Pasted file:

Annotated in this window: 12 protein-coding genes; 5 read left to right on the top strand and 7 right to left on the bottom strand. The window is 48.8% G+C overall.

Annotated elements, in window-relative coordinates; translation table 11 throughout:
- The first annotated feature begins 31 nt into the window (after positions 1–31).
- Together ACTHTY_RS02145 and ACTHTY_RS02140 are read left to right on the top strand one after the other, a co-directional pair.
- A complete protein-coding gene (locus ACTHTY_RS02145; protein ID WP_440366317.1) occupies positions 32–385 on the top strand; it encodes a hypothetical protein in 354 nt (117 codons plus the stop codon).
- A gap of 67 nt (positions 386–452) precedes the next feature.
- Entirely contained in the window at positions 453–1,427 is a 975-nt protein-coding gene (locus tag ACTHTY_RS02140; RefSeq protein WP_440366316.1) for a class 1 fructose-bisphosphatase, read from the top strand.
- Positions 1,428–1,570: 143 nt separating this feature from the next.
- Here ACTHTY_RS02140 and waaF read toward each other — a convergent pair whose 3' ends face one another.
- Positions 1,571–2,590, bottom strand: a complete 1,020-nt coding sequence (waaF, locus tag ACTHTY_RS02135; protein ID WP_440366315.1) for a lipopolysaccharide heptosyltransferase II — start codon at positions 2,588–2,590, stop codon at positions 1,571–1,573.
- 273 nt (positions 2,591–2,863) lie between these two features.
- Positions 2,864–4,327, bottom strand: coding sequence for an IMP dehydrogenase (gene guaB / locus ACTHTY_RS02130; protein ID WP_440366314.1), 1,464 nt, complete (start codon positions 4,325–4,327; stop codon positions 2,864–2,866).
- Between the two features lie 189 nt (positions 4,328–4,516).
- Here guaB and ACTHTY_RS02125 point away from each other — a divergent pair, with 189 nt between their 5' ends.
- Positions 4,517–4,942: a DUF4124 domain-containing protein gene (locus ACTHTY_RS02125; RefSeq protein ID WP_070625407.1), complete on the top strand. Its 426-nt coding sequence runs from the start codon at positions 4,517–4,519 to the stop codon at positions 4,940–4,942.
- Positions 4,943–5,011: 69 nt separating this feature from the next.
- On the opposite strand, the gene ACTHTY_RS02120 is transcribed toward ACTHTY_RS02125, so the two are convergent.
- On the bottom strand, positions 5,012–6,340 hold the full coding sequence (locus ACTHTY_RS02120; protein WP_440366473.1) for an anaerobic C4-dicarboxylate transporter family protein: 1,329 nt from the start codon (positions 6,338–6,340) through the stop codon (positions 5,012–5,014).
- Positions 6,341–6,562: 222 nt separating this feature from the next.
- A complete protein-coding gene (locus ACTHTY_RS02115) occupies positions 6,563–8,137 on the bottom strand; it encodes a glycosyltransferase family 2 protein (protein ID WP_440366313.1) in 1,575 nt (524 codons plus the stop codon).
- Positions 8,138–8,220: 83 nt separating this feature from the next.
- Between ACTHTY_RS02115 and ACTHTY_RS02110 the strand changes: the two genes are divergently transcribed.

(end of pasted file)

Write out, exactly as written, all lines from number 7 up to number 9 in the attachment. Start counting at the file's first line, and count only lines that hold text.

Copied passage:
- Entirely contained in the window at positions 453–1,427 is a 975-nt protein-coding gene (locus tag ACTHTY_RS02140; RefSeq protein WP_440366316.1) for a class 1 fructose-bisphosphatase, read from the top strand.
- Positions 1,428–1,570: 143 nt separating this feature from the next.
- Here ACTHTY_RS02140 and waaF read toward each other — a convergent pair whose 3' ends face one another.